var jdata = response.getDataTable();
        var jchart = new google.visualization.MotionChart(document.getElementById('jchart_div'));
        jchart.draw(jdata, {width: 400, height:300});
//remember to put a jchart_div where you want the chart in the body of the html
      
}
    </script>

  </head> 
 
  <body> 

   <div id="jchart_div" style="width: 400px; height: 300px;"></div> 
 
  </body> 
</html> 

Serialized data Format

Data serialized for a google motion chart essentially means creating a JSON formatted string from your excel data, and would typically be in an html file that is streamed to a google motion chart gadget from a website location.  In our example workbook the generated file looks like this.

google.visualization.Query.setResponse({version:'0.6',reqId:'0',status:'ok',table:{
cols:[{id:'A',label:'Function',type:'string'}, {id:'B',label:'Load Date',type:'date'},{id:'C',label:'Differentiator', type:'number'},{id:'D',label:'Complexity',type:'number'},{id:'E',label:'Volume',type:'number'}],
rows:[{'c':[{v:'Box C',f:'Box C'},{v:new Date(2009,8,7),f:'7-Sep-09'},{v:40.34,f:'40.34'},{v:1.35,f:'1.35'},{v:47,f:'47'}]},{'c':[{v:'Box F',f:'Box F'},{v:new Date(2009,8,7),f:'7-Sep-09'}, {v:32.05,f:'32.05'},{v:0.95,f:'0.95'},{v:120,f:'120'}]},
... repeat many times ....
{'c':[{v:'Box S',f:'Box S'},{v:new Date(2009,8,2), f:'2-Sep-09'},{v:30.26,f:'30.26'},{v:1.2,f:'1.2'},{v:259,f:'259'}]},
]}});

This section will show how the code  previously implemented has been enhanced as below, with an extra optional argument – the name of a file in which to create the serialized data (in this case fGoogleChart.tbTrusted.Value & "googmotSerializedData.html"). If specified, then it will create a data file in addition to the regular .html file containing the API code. This will allow you to provide this file as the data file URL parameter in an embedded Google chart gadget. 

Public Sub showChart() 
 Dim GoogMot As cGoogleChartInput, rHeadings As Range 
 'create the chart Set GoogMot = New cGoogleChartInput
     If Len(fGoogleChart.RefEdit1.Text) > 0 Then
         Set rHeadings = Range(fGoogleChart.RefEdit1.Text) 
         With fGoogleChart 
             If GoogMot.init(fGoogleChart.tbTrusted.Value & "googmot.html", _ rHeadings, , _ .Width, .Height, _                     fGoogleChart.tbTrusted.Value & "googmotSerializedData.html") Then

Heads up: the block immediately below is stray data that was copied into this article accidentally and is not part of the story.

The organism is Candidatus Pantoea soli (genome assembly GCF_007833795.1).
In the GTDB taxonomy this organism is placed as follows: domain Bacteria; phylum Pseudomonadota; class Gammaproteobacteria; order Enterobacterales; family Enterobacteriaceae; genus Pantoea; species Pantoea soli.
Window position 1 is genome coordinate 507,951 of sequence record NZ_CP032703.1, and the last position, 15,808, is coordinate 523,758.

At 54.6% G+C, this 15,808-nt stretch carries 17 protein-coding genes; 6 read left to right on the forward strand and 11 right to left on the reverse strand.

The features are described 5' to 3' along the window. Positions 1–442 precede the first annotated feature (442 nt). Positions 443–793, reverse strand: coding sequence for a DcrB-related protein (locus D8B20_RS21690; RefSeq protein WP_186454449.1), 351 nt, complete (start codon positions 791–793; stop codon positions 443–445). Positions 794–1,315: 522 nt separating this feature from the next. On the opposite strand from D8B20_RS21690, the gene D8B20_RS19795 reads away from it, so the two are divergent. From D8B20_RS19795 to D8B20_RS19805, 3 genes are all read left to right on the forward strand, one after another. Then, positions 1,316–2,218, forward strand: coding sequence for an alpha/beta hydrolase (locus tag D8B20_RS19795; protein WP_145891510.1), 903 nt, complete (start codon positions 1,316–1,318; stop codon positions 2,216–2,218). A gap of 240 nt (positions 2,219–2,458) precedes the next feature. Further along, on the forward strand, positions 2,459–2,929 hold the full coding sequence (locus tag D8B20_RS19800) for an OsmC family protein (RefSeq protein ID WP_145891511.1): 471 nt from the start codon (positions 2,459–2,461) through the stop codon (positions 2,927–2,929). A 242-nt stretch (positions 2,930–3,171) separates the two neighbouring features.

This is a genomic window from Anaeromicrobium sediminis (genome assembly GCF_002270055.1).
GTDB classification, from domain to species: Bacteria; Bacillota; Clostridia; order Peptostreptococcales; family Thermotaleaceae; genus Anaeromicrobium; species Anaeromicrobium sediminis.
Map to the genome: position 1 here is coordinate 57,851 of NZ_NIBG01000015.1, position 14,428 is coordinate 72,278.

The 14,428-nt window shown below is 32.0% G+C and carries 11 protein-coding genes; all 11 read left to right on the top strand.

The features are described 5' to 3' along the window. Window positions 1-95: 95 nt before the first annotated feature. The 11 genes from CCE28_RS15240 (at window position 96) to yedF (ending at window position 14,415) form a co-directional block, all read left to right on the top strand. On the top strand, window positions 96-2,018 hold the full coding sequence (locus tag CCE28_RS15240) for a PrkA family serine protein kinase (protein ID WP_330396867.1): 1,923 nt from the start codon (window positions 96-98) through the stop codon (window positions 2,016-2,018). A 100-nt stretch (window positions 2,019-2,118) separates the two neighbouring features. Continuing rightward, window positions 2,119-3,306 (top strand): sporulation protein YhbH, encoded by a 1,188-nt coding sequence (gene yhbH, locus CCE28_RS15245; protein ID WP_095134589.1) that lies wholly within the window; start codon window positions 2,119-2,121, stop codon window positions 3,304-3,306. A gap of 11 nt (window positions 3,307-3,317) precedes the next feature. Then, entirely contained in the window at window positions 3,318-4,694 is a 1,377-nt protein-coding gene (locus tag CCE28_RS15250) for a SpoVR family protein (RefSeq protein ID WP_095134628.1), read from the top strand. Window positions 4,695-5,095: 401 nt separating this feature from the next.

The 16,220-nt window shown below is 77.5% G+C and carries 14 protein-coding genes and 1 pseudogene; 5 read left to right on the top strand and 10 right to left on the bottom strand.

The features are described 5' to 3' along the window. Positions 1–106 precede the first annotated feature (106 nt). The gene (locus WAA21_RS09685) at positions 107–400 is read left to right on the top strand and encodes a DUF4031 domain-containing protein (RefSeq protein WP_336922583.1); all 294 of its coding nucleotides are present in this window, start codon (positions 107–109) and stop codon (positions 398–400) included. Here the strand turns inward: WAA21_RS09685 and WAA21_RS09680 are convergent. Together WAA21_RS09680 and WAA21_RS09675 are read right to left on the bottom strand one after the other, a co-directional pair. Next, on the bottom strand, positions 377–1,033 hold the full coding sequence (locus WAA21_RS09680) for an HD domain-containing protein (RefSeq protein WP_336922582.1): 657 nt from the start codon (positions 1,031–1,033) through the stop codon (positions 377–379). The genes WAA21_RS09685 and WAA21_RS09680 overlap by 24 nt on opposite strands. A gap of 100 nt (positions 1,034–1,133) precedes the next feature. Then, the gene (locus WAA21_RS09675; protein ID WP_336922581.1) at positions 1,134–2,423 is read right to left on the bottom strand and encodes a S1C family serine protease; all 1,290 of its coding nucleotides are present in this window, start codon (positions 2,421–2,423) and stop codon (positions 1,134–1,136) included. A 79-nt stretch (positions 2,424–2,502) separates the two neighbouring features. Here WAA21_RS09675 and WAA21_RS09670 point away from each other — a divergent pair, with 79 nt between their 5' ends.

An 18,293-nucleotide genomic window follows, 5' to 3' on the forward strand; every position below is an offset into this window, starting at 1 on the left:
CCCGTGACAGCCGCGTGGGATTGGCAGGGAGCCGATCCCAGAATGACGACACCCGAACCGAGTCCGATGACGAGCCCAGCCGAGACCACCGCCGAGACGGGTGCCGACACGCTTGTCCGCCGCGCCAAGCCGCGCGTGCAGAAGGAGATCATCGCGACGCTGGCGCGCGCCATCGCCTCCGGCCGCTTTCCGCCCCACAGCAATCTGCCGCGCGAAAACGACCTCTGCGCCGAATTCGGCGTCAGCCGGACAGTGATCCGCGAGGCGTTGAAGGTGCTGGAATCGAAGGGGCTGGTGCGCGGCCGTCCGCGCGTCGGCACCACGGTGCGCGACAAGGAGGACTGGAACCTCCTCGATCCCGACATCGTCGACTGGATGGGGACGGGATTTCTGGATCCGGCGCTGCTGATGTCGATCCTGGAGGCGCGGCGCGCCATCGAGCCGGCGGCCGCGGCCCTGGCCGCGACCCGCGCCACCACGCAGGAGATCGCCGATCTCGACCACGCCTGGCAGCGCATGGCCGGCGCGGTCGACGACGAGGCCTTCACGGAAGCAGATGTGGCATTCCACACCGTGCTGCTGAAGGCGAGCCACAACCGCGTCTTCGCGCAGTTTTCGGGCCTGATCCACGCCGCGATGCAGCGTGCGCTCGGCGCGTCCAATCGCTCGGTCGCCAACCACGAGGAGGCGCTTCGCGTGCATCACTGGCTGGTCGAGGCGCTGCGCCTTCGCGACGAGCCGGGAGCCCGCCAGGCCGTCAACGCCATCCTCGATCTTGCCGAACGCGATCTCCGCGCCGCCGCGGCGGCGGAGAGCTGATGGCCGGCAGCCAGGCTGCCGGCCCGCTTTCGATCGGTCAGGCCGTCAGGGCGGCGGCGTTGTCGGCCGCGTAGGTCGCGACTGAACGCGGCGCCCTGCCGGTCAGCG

' create a standalone chart 
                 GoogMot.createmotionFile ' create serialized data for input to a motion gadget
                 GoogMot.createserializedData ' show the chart 
                 If .cbShowonForm.Value Then 
                     .WebBrowser1.Navigate GoogMot.htmlName
                     Do 
                         DoEvents
                     Loop Until .WebBrowser1.ReadyState = READYSTATE_COMPLETE
                 End If
             End If
         End With
     Else
         MsgBox ("Please supply a range where the column titles are")
     End If
 End Sub

Code to serialize Excel data

The cgoogleChartInput class will create this serialized data file as follows. You will note a reference to various custom classes which abstract the data from the spreadsheet. These are not the subject of this article, but you can find out more about them here.  A selection of code is reproduced here, and you can look at the example workbook for the full code..

Public Sub createserializedData()
    Dim s As String, hcell As cCell, dcell As cCell, sr As String, dr As cDataRow, hand As Integer
    ' generate html file with the serialized data to allow reference by a google chart gadget
    If Len(pSerializedDataName) > 0 Then
        If createSerializedDataFile Then
            hand = pSerializedDataHandle
            Print #hand, motionSerializationStart & "{"
            ' column headings
            Print #hand, ColumnHeadings & ","
            Print #hand, "rows:["
            For Each dr In pdSet.Rows
                sr = ""
                For Each hcell In pHeadOrder
                    Set dcell = dr.Cell(hcell.Column)
                    sr = sr & "{v:" & getTextforType(dcell) & ",f:'" & dcell.toString & "'},"
                Next hcell
                If Len(sr) > 0 Then
                    sr = Left(sr, Len(sr) - 1)
                End If
                sr = "{'c':[" & sr & "]},"
                Print #hand, sr
            Next dr
            Print #hand, "]}});"
            Close #hand
        End If
    End If
End Sub

Summary and next steps

Since this is a trivial processing activity, the sample application as written will always create a standalone .html file to create the chart, as well as the serialized data. To use the serialized data in a web based Google gadget, you simple need to load the creates file “googmotSerializedData.html” to a web server, and to provide that location to your already created Google Charts Gadget.

In a future article I will enhance these classes to make enable additional Google visualizations, as well as a discussion on how to automate the ‘initial state’ (set the default options) of a google visualization gadget (this is tricky) so watch this space.  As usual, you can find the example application and all the necessary classes here, all of which are freely available for non commercial use. I welcome your feedback, questions and enhancement contributions via our forum.